Paralysed Abu Dhabi construction worker seeks Dh1m compensation
ABU DHABI // A labourer who was left paralysed more than a year ago when a wall collapsed on him is seeking Dh1 million in compensation from his former employer.
In coordination with the Bangladesh embassy in Abu Dhabi, the man’s lawyer hopes to claim the compensation at Al Rahba Court of First Instance for Harun Talukdar, 41, who suffered a broken spine.
He has been living in a farmhouse since the accident on February 22 last year. He says it has been months since anybody from the company visited him or provided him with medication.
“I approached my embassy and the court for help,” the mason said.
Mr Talukdar, who has a five-year-old son, worked with Al Dafna General Maintenance company in Abu Dhabi for three years.
He now lives in a dilapidated hut on a farm in Al Rahba, about a kilometre from Al Rahba Police Station and 50 kilometres from the capital.
The accident left him bedridden and unable to move. “I can’t even use the toilet,” he said.
He was receiving a monthly salary of Dh1,300, but it was stopped six months ago. “Six months back, I didn’t receive my full salary. I only got about Dh400 or Dh500,” he said.
“It’s been about six months, nobody from the company visited me here and I don’t have any medicine to take.”
“Due to my inability to walk I need a person around the clock to assist me for all my needs.”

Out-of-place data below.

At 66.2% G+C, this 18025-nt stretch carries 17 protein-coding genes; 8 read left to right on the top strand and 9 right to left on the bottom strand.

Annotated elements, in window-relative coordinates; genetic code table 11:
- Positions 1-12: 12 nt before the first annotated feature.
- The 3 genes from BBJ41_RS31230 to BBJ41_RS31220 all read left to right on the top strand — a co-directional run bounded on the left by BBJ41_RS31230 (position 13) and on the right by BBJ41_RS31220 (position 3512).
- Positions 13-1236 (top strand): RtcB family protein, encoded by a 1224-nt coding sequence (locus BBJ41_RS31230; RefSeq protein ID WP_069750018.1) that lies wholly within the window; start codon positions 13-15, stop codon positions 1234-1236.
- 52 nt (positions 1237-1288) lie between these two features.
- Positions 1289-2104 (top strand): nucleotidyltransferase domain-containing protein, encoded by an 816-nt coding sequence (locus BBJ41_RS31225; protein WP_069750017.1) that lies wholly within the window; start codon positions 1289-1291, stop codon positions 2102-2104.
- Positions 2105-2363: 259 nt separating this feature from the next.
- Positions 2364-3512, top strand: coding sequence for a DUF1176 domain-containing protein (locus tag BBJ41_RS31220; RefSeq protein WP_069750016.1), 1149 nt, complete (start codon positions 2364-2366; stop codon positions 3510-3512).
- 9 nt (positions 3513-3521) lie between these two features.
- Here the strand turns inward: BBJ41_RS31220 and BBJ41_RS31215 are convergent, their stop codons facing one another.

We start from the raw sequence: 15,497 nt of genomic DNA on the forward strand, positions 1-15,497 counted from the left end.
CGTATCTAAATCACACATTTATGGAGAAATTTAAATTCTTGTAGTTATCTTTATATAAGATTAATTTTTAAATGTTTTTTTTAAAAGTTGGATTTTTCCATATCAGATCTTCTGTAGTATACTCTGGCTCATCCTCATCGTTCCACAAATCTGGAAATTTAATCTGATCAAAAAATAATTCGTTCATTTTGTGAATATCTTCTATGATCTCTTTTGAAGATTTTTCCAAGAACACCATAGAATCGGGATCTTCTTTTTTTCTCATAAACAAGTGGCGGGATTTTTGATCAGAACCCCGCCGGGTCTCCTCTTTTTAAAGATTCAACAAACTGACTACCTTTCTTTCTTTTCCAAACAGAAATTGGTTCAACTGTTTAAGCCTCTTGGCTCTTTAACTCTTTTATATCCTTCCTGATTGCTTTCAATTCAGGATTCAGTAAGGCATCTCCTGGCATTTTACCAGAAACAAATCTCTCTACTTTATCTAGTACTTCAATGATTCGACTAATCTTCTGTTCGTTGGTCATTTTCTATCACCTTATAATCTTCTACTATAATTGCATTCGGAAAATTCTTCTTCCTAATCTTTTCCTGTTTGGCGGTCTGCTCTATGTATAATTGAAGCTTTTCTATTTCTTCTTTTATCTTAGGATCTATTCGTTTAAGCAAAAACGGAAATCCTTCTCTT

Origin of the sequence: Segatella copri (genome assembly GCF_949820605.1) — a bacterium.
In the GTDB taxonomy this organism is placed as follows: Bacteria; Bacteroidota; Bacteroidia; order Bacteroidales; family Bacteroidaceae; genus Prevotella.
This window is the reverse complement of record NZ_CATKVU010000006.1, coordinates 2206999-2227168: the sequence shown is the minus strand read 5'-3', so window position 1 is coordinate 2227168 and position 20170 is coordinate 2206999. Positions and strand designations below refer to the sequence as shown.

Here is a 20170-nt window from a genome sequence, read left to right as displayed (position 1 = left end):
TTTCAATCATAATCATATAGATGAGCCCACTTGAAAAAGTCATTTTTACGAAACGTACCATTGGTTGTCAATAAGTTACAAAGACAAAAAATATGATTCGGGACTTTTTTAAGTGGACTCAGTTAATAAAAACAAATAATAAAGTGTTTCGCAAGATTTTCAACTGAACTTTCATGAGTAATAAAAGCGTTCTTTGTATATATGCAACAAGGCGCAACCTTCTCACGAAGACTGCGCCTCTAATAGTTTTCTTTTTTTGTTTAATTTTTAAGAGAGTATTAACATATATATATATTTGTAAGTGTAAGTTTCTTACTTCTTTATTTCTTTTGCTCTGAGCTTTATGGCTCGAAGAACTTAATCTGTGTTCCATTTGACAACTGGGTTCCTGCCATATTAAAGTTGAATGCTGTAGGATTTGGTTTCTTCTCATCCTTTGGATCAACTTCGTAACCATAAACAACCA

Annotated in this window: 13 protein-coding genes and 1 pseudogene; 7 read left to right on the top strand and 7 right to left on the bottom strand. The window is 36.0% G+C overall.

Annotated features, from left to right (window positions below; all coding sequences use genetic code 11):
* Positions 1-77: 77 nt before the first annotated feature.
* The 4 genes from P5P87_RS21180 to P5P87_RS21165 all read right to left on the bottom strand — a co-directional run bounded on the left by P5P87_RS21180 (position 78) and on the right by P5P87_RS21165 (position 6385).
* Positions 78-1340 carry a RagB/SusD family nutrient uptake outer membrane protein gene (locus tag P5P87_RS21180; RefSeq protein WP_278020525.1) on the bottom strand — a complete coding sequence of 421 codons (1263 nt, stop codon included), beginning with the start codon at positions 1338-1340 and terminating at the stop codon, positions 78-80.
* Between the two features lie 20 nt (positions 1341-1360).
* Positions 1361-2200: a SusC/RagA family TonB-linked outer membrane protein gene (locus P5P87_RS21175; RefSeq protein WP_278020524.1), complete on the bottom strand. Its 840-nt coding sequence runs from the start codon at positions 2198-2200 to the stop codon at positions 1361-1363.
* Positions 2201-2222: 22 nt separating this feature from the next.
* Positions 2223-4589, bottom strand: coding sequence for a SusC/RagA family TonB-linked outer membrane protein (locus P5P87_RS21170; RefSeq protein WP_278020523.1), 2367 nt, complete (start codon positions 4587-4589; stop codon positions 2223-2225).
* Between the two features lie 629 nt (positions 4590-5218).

Mr Talukdar’s sponsor, Balick, who refused to give his last name, from Al Dafna General Maintenance company, said: “His claims of not assisting him are false. He is lying.”
Balick insisted the company had been assisting Mr Talukdar medically and financially. “Now the matter is in court and it will decide about it,” he said.
The sponsor said he had taken Mr Talukdar to hospital only 10 days ago.
Mostofa Mohammed, a lawyer with Adil Advocates and Legal Consultant in Abu Dhabi, said: “For Harun’s physical disability and mental trauma, we have claimed Dh1m compensation for medical treatment.
“Yes, we have filed the case in Al Rahba court and the first hearing is expected during next week.
“The court will examine the case thoroughly and decide how much he finally gets. I can’t exactly say how much time it will take but I believe within six months the matter will be resolved.” The Bangladesh embassy and Mr Talukdar’s friends hired the lawyers to take the matter to court.
Arman Ullah Chowdhury, labour counsellor at the embassy, said the mission had a few meetings with the law firm about Mr Talukdar’s case.
“His condition is very fragile and needs immediate attention. We hope this will not take much time,” Mr Chowdhury said.
Mr Talukdar, whose passport, labour card and Emirates ID are retained by his employer, said: “The company insisted I go back home, but how I can return in this condition?
“This accident not only ruined my life but the life of my entire family.”
Another legal consultant, Shamsudeen Karunagappally, said: “Liability would come on both sides, the main contractor and the subcontractor.
“Once the case reaches court, it will examine all parties involved.”